However, it is important to note that Pettifor’s proposal appears to advocate for the creation of money as debt by the central bank in order to purchase bonds. This would continue to lock society into the growth imperative, and clearly this would undermine attempts to promote a more sustainable approach to financing a Green New Deal.
14. Capturing the value of new money creation
Many monetary reform activists argue that in modern democratic societies, the value created by issuing new money should be a common, not a private, resource. They also advocate for new money to be put into circulation as public spending, not as profit-making loans by commercial banks. They point out that the benefits of the money system are being captured by the financial services industry rather than shared democratically. Allowing banks to create new money out of nothing enables them to cream off a special profit. They lend the money to their customers at the full rate of interest, without having to pay any interest on it themselves.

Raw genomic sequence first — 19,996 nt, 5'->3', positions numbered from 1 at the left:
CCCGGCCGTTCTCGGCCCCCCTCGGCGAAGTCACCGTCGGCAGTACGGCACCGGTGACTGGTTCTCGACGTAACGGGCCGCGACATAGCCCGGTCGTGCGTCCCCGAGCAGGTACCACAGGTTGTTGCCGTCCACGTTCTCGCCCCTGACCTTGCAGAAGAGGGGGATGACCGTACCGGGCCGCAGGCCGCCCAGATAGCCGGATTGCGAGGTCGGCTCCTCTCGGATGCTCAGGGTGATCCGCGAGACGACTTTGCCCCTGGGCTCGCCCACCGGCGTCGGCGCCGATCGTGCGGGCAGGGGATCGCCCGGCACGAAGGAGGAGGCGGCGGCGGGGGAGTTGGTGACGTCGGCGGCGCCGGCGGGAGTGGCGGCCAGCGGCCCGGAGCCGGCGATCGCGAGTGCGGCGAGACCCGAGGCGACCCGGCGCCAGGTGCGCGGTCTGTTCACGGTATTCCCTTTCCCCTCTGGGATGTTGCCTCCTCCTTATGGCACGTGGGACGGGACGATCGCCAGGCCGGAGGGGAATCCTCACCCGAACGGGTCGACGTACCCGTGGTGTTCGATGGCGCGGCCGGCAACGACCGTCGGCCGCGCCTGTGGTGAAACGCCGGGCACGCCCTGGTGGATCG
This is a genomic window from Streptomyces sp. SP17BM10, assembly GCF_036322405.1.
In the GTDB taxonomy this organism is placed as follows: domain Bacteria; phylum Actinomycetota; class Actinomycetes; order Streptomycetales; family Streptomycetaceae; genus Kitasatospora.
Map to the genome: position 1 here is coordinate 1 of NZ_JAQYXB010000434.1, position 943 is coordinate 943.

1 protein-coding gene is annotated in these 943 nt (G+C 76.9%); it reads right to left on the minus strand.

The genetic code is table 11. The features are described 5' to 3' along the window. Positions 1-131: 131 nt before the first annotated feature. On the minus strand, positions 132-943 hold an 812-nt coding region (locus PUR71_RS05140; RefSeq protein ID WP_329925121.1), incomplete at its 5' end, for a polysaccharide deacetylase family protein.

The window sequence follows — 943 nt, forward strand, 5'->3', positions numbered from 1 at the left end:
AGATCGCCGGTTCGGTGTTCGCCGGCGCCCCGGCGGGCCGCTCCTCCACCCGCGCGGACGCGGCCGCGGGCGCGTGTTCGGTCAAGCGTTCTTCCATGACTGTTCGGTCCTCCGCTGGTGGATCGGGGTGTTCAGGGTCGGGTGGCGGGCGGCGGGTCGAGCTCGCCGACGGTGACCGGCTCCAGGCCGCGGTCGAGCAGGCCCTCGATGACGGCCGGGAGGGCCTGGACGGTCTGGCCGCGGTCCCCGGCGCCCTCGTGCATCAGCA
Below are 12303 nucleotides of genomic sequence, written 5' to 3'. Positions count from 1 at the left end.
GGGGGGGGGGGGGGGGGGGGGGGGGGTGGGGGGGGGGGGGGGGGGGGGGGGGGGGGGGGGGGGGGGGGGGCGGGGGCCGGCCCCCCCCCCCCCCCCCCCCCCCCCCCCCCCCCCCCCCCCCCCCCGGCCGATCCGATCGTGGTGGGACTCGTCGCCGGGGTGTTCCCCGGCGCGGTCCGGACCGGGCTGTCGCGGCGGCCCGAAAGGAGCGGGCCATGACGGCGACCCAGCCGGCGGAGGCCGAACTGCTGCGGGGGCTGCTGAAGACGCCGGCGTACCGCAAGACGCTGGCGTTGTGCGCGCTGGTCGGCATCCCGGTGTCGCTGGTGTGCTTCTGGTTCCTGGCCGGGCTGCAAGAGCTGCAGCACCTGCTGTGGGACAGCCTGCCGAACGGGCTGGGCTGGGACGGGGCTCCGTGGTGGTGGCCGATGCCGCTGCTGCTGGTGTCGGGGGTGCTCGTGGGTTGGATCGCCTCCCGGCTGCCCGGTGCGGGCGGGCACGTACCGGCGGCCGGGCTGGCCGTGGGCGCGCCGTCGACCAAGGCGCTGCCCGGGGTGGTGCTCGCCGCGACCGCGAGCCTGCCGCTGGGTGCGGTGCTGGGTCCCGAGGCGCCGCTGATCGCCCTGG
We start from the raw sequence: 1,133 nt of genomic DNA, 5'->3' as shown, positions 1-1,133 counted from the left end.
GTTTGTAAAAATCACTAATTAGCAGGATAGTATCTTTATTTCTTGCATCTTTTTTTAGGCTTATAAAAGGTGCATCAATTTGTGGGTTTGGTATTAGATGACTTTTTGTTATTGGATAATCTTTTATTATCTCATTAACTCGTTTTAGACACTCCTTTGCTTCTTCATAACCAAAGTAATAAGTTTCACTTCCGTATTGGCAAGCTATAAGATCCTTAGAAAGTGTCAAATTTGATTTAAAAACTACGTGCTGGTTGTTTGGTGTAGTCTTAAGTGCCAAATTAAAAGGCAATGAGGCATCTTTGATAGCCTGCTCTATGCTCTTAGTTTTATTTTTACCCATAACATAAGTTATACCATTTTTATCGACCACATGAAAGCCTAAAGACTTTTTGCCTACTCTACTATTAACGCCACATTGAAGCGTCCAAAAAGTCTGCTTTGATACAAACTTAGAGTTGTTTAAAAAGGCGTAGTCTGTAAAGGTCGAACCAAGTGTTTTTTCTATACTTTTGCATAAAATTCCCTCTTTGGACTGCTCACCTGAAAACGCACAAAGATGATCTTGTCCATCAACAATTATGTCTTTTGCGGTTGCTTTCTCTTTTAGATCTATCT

They make a strong case for ensuring that these resources should are shared among all citizens; and not ‘enclosed’ by private interests. In practice this would mean that monetary values arising from the activities and demands of society at large, or created by the processes of Nature, should be a source of public revenue; whereas monetary values created by the work and skill and enterprise of individuals and businesses should be respected as legitimate private earnings and commercial profit. They argue that this principle clearly applies to the value of the new money created and put into circulation as official currency in accordance with the needs of the economy and the objectives of monetary policy. This would remove distortions caused by channelling 95% of new money created into the investment and spending priorities of banks and their customers.